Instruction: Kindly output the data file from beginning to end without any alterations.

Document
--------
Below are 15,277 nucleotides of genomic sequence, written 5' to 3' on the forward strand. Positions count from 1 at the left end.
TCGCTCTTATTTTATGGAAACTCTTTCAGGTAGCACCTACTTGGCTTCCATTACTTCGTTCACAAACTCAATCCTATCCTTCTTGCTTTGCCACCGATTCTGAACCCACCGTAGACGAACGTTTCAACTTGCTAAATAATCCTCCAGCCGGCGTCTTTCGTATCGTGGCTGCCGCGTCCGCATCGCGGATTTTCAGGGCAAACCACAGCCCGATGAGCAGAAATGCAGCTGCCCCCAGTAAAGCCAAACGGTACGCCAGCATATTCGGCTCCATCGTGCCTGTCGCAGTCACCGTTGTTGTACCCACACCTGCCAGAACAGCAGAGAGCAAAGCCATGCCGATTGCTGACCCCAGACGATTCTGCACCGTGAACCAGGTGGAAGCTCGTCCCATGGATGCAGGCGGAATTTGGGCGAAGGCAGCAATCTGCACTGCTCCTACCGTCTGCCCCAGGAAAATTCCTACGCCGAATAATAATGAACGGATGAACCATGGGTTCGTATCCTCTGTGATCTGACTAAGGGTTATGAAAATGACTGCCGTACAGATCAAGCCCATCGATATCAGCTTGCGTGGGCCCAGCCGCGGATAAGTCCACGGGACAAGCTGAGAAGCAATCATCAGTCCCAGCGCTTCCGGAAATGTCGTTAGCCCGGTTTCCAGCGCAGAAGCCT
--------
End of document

Below are 15,277 nucleotides of genomic sequence, written 5' to 3' on the forward strand. Positions count from 1 at the left end.
TCGCTCTTATTTTATGGAAACTCTTTCAGGTAGCACCTACTTGGCTTCCATTACTTCGTTCACAAACTCAATCCTATCCTTCTTGCTTTGCCACCGATTCTGAACCCACCGTAGACGAACGTTTCAACTTGCTAAATAATCCTCCAGCCGGCGTCTTTCGTATCGTGGCTGCCGCGTCCGCATCGCGGATTTTCAGGGCAAACCACAGCCCGATGAGCAGAAATGCAGCTGCCCCCAGTAAAGCCAAACGGTACGCCAGCATATTCGGCTCCATCGTGCCTGTCGCAGTCACCGTTGTTGTACCCACACCTGCCAGAACAGCAGAGAGCAAAGCCATGCCGATTGCTGACCCCAGACGATTCTGCACCGTGAACCAGGTGGAAGCTCGTCCCATGGATGCAGGCGGAATTTGGGCGAAGGCAGCAATCTGCACTGCTCCTACCGTCTGCCCCAGGAAAATTCCTACGCCGAATAATAATGAACGGATGAACCATGGGTTCGTATCCTCTGTGATCTGACTAAGGGTTATGAAAATGACTGCCGTACAGATCAAGCCCATCGATATCAGCTTGCGTGGGCCCAGCCGCGGATAAGTCCACGGGACAAGCTGAGAAGCAATCATCAGTCCCAGCGCTTCCGGAAATGTCGTTAGCCCGGTTTCCAGCGCAGAAGCCT